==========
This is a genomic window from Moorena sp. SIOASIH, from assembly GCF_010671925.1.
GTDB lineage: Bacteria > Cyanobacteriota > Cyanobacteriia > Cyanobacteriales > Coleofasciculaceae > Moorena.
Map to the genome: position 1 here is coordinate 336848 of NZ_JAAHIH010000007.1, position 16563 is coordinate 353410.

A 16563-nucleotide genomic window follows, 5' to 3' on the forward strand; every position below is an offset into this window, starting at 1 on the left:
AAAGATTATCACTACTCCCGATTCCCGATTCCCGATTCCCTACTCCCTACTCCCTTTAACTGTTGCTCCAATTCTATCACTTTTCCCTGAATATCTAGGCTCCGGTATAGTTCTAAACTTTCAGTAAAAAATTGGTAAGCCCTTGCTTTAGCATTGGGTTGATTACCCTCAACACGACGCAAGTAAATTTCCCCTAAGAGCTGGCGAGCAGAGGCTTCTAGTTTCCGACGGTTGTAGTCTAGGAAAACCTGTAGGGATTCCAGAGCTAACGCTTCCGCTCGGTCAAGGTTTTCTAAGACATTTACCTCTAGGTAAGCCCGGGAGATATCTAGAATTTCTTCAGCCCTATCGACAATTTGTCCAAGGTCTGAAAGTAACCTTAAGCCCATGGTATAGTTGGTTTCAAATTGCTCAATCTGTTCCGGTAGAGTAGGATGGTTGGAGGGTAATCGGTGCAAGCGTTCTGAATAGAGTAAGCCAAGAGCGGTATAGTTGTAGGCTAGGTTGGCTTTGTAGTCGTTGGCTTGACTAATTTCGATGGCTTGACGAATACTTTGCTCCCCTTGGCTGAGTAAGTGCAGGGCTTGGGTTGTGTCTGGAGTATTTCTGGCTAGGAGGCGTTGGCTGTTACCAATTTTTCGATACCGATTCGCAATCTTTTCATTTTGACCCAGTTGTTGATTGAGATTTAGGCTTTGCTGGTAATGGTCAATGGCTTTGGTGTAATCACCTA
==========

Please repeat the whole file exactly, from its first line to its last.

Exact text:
This is a genomic window from Moorena sp. SIOASIH, from assembly GCF_010671925.1.
GTDB lineage: Bacteria > Cyanobacteriota > Cyanobacteriia > Cyanobacteriales > Coleofasciculaceae > Moorena.
Map to the genome: position 1 here is coordinate 336848 of NZ_JAAHIH010000007.1, position 16563 is coordinate 353410.

A 16563-nucleotide genomic window follows, 5' to 3' on the forward strand; every position below is an offset into this window, starting at 1 on the left:
AAAGATTATCACTACTCCCGATTCCCGATTCCCGATTCCCTACTCCCTACTCCCTTTAACTGTTGCTCCAATTCTATCACTTTTCCCTGAATATCTAGGCTCCGGTATAGTTCTAAACTTTCAGTAAAAAATTGGTAAGCCCTTGCTTTAGCATTGGGTTGATTACCCTCAACACGACGCAAGTAAATTTCCCCTAAGAGCTGGCGAGCAGAGGCTTCTAGTTTCCGACGGTTGTAGTCTAGGAAAACCTGTAGGGATTCCAGAGCTAACGCTTCCGCTCGGTCAAGGTTTTCTAAGACATTTACCTCTAGGTAAGCCCGGGAGATATCTAGAATTTCTTCAGCCCTATCGACAATTTGTCCAAGGTCTGAAAGTAACCTTAAGCCCATGGTATAGTTGGTTTCAAATTGCTCAATCTGTTCCGGTAGAGTAGGATGGTTGGAGGGTAATCGGTGCAAGCGTTCTGAATAGAGTAAGCCAAGAGCGGTATAGTTGTAGGCTAGGTTGGCTTTGTAGTCGTTGGCTTGACTAATTTCGATGGCTTGACGAATACTTTGCTCCCCTTGGCTGAGTAAGTGCAGGGCTTGGGTTGTGTCTGGAGTATTTCTGGCTAGGAGGCGTTGGCTGTTACCAATTTTTCGATACCGATTCGCAATCTTTTCATTTTGACCCAGTTGTTGATTGAGATTTAGGCTTTGCTGGTAATGGTCAATGGCTTTGGTGTAATCACCTA